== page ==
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PTH-068 The presence of perianal disease in patients with orofacial granulomatosis increases the risk of developing intestinal crohn’s disease
  1. R Goel1,
  2. M Ormond2,
  3. E Hullah2,
  4. S Nayee2,
  5. M Escudier2,
  6. J Sanderson1
  1. 1Gastroenterology, Guy’s and St Thomas’ Hospitals
  2. 2Oral Medicine, Guy’s Hospital, London, UK

Abstract

Introduction Orofacial Granulomatosis (OFG) is a rare chronic inflammatory condition of unknown aetiology, characterised by lip swelling, orofacial erythema and ulceration. A proportion of OFG patients present with perianal disease in conjunction with their oral disease (‘top and tail’ disease). Perianal disease occurs in approximately one-third of Crohn’s Disease (CD) patients and is associated with significant morbidity and a more severe disease course.1Perianal disease has been shown to occur in 12% of patients with ileal CD (L1), 41–92% of colonic CD (L2) and 15% of ileocolonic disease (L3).2

Method We retrospectively analysed a database of OFG patients. Patients with perianal disease were identified and compared to patients without perianal disease. The Montreal classification was used to classify the sites of patient’s CD. We set out to determine how many of our OFG patients had concurrent perianal disease and how many of them developed intestinal CD.

Results 263 patients with OFG were identified, of which 208 patients (79.09%) had OFG only and 55 patients (20.91%) had concurrent intestinal CD. 36 patients (13.69%) had intestinal CD and no perianal disease. 19 patients ((7.22%) 13 male, median age 38 (IQR 25–49)) had intestinal CD and concurrent perianal disease.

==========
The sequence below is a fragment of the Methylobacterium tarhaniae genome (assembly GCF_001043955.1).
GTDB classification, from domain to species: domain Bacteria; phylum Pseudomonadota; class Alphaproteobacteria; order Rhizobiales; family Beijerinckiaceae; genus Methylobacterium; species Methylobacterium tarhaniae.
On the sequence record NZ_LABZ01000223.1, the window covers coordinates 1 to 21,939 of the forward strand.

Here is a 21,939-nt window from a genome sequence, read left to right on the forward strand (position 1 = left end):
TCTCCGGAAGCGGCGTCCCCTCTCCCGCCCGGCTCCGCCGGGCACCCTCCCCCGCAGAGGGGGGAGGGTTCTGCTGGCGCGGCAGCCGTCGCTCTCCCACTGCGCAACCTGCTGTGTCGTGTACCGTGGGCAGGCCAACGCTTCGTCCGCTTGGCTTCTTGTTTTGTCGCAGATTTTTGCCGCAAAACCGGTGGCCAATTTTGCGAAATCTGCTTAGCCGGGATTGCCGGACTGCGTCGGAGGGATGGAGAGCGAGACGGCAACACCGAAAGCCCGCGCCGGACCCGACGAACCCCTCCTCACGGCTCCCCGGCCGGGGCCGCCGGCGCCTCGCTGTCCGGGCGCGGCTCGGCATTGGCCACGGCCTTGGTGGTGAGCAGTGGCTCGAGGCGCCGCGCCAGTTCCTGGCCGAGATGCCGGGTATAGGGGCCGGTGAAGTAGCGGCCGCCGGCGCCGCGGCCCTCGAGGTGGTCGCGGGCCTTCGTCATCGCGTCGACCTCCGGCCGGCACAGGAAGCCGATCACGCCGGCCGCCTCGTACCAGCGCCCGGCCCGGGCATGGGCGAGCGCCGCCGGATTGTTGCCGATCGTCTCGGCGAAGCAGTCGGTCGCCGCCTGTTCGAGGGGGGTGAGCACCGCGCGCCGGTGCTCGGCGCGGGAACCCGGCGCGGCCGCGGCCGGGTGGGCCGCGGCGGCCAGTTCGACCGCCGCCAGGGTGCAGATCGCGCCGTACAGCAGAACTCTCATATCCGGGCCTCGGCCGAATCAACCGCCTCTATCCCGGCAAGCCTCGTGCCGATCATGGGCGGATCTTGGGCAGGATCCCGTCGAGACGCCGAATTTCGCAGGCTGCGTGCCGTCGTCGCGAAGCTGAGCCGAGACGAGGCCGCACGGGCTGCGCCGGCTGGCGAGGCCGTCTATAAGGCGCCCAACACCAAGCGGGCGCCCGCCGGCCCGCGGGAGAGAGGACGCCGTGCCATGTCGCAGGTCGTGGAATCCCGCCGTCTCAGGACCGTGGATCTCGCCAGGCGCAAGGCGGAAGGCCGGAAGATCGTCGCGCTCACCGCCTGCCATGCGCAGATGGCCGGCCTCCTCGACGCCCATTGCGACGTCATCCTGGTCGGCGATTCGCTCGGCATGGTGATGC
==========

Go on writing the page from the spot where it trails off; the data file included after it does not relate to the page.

Within the perianal group, all patients had concurrent intestinal CD. The commonest sites were colonic (L2)(8/19; 42.11%) and ileocolonic (L3)(8/19; 42.11%). The ileum (L1) was affected in 1 patient (1/19; 5.26%) and 2 patients had concomitant upper gastrointestinal CD with ileocolonic disease (L3+L4)(2/19; 10.53%).

The presence of OFG and perianal disease significantly increased the chances of developing intestinal CD (OR = 222, p = 0.0002, 2-tail Fisher Test).

In the perianal group, 11/19 patients (11/19; 57.89%) were diagnosed with CD prior to developing OFG. The median time to diagnosis of OFG was 10 years after the diagnosis of intestinal CD.

Conclusion Perianal disease in Crohn’s disease is common and is associated with a more severe disease course.1Perianal disease in OFG patients is less common, however, where it does occur it is always associated with intestinal CD in our cohort. Therefore, these patients should be investigated accordingly.

The diagnosis of OFG was usually made later in the course of intestinal Crohn’s suggesting it is a later development.

Disclosure of interest None Declared.

References

  1. Ardizzone S, Porro GB. Perianal Crohn’s disease: overview. Dig Liver Dis. 2007;39:957–958

  2. Schwartz D, Loftus EV, Tremaine WJ, et al. The natural history of fistulising Crohn’s disease in Olmsted County, Minnesota. Gastroenterology 2002;122:875–880

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